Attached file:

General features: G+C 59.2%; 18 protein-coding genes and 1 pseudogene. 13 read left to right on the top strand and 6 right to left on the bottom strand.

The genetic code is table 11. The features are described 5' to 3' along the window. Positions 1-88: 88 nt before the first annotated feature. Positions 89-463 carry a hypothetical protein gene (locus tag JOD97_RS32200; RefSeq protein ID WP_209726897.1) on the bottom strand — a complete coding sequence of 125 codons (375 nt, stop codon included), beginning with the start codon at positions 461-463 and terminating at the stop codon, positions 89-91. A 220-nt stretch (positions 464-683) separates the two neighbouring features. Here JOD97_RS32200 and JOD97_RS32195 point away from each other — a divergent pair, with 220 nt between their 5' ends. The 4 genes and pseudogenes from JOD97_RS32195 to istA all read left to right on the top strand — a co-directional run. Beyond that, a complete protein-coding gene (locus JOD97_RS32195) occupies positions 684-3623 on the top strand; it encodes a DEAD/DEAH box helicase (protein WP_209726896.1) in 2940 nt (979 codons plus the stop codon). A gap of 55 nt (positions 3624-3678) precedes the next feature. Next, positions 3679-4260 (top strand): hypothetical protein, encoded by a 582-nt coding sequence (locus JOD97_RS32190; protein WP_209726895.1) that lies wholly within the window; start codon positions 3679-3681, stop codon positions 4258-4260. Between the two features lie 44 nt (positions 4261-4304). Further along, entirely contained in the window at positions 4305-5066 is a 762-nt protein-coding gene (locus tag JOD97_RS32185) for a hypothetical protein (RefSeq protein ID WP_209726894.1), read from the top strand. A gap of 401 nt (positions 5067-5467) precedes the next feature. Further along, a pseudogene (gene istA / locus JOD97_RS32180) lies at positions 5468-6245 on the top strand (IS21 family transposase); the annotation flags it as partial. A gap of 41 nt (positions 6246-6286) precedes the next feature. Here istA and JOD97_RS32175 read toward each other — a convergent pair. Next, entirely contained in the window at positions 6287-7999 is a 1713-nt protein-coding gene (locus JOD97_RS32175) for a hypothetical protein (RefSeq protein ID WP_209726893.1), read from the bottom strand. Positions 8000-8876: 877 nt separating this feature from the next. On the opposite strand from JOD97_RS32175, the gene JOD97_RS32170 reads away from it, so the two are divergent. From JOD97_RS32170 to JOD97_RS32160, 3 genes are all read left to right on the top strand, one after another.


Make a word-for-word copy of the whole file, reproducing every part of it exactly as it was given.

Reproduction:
General features: G+C 59.2%; 18 protein-coding genes and 1 pseudogene. 13 read left to right on the top strand and 6 right to left on the bottom strand.

The genetic code is table 11. The features are described 5' to 3' along the window. Positions 1-88: 88 nt before the first annotated feature. Positions 89-463 carry a hypothetical protein gene (locus tag JOD97_RS32200; RefSeq protein ID WP_209726897.1) on the bottom strand — a complete coding sequence of 125 codons (375 nt, stop codon included), beginning with the start codon at positions 461-463 and terminating at the stop codon, positions 89-91. A 220-nt stretch (positions 464-683) separates the two neighbouring features. Here JOD97_RS32200 and JOD97_RS32195 point away from each other — a divergent pair, with 220 nt between their 5' ends. The 4 genes and pseudogenes from JOD97_RS32195 to istA all read left to right on the top strand — a co-directional run. Beyond that, a complete protein-coding gene (locus JOD97_RS32195) occupies positions 684-3623 on the top strand; it encodes a DEAD/DEAH box helicase (protein WP_209726896.1) in 2940 nt (979 codons plus the stop codon). A gap of 55 nt (positions 3624-3678) precedes the next feature. Next, positions 3679-4260 (top strand): hypothetical protein, encoded by a 582-nt coding sequence (locus JOD97_RS32190; protein WP_209726895.1) that lies wholly within the window; start codon positions 3679-3681, stop codon positions 4258-4260. Between the two features lie 44 nt (positions 4261-4304). Further along, entirely contained in the window at positions 4305-5066 is a 762-nt protein-coding gene (locus tag JOD97_RS32185) for a hypothetical protein (RefSeq protein ID WP_209726894.1), read from the top strand. A gap of 401 nt (positions 5067-5467) precedes the next feature. Further along, a pseudogene (gene istA / locus JOD97_RS32180) lies at positions 5468-6245 on the top strand (IS21 family transposase); the annotation flags it as partial. A gap of 41 nt (positions 6246-6286) precedes the next feature. Here istA and JOD97_RS32175 read toward each other — a convergent pair. Next, entirely contained in the window at positions 6287-7999 is a 1713-nt protein-coding gene (locus JOD97_RS32175) for a hypothetical protein (RefSeq protein ID WP_209726893.1), read from the bottom strand. Positions 8000-8876: 877 nt separating this feature from the next. On the opposite strand from JOD97_RS32175, the gene JOD97_RS32170 reads away from it, so the two are divergent. From JOD97_RS32170 to JOD97_RS32160, 3 genes are all read left to right on the top strand, one after another.